Delaware Law Amendments approved by the Corporation Law Section of the Delaware State Bar Association (DSBA) are intended to deliver specific statutory authority for Delaware businesses to utilize the blockchain to maintain corporate records.
In 2015, the then-Governor Jack Markell announced an initiative to embrace blockchain technology, which eventually saw the DSBA Corporation Law Council undertake a study into the use of blockchain technologies by Delaware corporations.
According to a report from Skadden, Arps, Slate, Meagher & Flom LLP [PDF], a firm’s records would be maintained through the blockchain to record stock issuances and transfers, to maintain a list of record holders and other matters.
Section 224 would be amended to permit corporations to rely on the contents of an electronic network as the corporate records, provided the records so kept can be converted into clearly legible paper form within a reasonable time.
According to the firm, the amendments would mean that any type of stock ledger, even electronic ones, would serve three functions: enable the corporation to prepare the list of stockholders entitled to vote; record the information required by the DGCL to be maintained in a stock ledger; and record transfers of stock.
Pushing the Blockchain Agenda
Over the past year, Delaware has been pushing the blockchain agenda as it realizes the benefits of the technology.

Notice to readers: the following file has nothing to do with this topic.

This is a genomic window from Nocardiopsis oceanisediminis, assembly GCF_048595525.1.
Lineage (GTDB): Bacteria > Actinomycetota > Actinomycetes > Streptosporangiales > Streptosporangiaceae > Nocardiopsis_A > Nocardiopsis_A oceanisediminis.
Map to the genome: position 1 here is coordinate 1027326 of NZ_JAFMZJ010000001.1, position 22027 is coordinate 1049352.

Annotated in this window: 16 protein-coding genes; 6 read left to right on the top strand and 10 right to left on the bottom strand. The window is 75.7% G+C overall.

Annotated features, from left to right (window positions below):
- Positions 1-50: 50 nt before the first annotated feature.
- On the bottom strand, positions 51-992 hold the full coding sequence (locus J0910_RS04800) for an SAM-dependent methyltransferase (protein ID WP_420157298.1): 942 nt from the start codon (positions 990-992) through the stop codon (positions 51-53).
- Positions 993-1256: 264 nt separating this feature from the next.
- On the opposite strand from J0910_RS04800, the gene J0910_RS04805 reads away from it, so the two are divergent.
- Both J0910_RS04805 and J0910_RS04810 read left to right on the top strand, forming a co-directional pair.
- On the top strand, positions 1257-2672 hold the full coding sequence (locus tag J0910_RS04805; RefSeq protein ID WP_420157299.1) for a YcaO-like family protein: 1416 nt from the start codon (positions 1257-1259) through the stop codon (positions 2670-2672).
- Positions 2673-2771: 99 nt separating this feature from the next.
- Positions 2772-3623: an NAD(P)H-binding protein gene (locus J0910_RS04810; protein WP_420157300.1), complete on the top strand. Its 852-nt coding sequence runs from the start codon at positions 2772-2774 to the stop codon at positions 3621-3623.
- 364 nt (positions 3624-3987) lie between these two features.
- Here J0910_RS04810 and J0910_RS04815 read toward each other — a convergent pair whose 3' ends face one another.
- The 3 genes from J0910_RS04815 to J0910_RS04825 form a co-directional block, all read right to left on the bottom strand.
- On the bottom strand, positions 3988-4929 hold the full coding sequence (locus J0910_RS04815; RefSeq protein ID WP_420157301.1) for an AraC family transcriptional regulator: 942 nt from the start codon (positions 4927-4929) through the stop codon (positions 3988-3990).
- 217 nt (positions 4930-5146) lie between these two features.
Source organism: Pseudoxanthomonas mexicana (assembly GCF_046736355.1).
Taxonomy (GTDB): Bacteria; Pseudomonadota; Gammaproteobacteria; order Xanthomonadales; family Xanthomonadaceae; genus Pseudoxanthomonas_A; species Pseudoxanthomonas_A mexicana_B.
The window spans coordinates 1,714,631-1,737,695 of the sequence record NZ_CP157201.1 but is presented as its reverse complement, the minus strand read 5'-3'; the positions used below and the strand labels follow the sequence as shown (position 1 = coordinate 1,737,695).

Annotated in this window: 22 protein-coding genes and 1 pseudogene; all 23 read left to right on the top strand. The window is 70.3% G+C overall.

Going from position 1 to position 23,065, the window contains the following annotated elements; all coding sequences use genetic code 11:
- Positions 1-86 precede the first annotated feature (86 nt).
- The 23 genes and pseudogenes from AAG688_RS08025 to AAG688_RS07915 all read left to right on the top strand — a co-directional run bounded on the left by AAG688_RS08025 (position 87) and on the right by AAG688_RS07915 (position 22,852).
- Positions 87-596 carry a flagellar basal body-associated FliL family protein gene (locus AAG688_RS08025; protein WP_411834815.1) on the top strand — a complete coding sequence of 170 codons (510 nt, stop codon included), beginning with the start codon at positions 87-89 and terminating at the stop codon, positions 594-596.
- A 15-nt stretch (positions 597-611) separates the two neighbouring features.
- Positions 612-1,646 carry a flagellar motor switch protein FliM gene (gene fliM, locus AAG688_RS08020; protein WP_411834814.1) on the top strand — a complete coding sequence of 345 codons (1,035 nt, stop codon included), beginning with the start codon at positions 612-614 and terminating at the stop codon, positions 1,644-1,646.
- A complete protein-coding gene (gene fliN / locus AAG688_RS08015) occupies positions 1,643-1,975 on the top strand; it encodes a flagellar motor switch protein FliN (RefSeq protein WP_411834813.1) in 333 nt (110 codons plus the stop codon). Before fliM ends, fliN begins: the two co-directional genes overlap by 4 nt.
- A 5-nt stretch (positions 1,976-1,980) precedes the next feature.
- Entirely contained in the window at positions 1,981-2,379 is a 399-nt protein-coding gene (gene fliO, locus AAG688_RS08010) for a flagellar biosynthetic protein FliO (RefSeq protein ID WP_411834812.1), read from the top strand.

So much so, that in November of last year a Delaware judge urged institutional investors to utilize the blockchain as a way of protecting their voting rights.
According to Vice Chancellor J. Travis Laster, the blockchain could help to remove the middleman when it comes to how shares are held and voted, as at present they are operating on an outdated system that is too complex to determine who owns a share and how it’s used in decision making.
Delaware is just one state in the U.S. that is showing an increased interest in the distributed ledger. Only recently, the Senate in the state of New Hampshire considered a blockchain bill that would deregulate digital currency transactions such as bitcoin from money transmitter regulations in the state.
By doing so, the bill is designed to protect consumers when using digital currencies such as bitcoin instead of making them register with money transmitter regulators. It would also mean that companies in the state of New Hampshire would be able to operate without following strict KYC and AML regulations that are required of them at present.
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